This works too with any burned-on cooking in saucepans.
    Hope this helps

    • says

      Nicky you are so right this does work great. I have said it before but will say it again I do get so tickled to hear for our English readers. Thanks for popping in.

  31. Teresa says

    Thanks for all your ideas. Here is one I would like to share. We use the plastic bags from the stores as our kitchen garbage bags. We hook it over a door knob in the kitchen, then it is easy to grab it, tie it up and throw it in the trash outside when it is full. If it is not full, we make sure to take it out every night and replace it. It is really easy to get rid of the trash in a hurry when needed, like company coming over, etc. It also allows the garbage to be double bagged, which helps keep the larger bags from breaking. If they do happen to break, the clean up is easier.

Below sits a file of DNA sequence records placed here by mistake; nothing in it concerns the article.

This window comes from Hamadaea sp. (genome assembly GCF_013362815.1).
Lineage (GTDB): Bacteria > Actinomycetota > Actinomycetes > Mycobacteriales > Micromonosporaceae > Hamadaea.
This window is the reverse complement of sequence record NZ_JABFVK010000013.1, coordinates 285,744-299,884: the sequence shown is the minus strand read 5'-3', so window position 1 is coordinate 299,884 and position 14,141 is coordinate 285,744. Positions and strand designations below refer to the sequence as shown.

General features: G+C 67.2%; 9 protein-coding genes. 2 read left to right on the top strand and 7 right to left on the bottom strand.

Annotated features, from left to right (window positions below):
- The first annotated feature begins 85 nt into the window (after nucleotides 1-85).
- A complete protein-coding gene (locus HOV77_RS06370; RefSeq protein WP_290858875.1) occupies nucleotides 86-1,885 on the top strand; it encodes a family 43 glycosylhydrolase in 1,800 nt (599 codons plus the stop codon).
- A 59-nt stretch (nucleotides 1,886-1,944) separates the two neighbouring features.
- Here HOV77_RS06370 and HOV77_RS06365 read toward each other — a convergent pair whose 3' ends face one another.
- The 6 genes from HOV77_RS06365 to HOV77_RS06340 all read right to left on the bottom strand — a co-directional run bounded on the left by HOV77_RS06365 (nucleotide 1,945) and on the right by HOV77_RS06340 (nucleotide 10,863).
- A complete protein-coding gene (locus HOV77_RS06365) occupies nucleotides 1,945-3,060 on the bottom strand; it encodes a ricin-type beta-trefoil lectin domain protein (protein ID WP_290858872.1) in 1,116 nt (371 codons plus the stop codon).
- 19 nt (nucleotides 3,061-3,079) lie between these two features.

• getforfree says

      I use grocery bags for my trash too. I specifically bought small trash cans to fit them. I also hang a bag over the drawer knob in the kitchen for the recycle trash. I have the smallest outside trash can that is available to save on the trash bill, and it’s never even full. I also double bag my kitchen trash because I noticed that in some stores the bags get thinner and thinner every month or so. I never pay for the trash bags.

  32. Kay Fitzgerald says

    Years ago, we bought a house that had new (to me) toys, including a dishwasher. I found that colds were not going through the family like before (the dishwasher). So, even now, when I am the only one dirtying the dishes, I use the dishwasher. Sometimes it takes most of the week to fill up, but that’s OK. You do need more dishes, though. If necessary, I give them a quick rinse right after eating, and into the DW they go!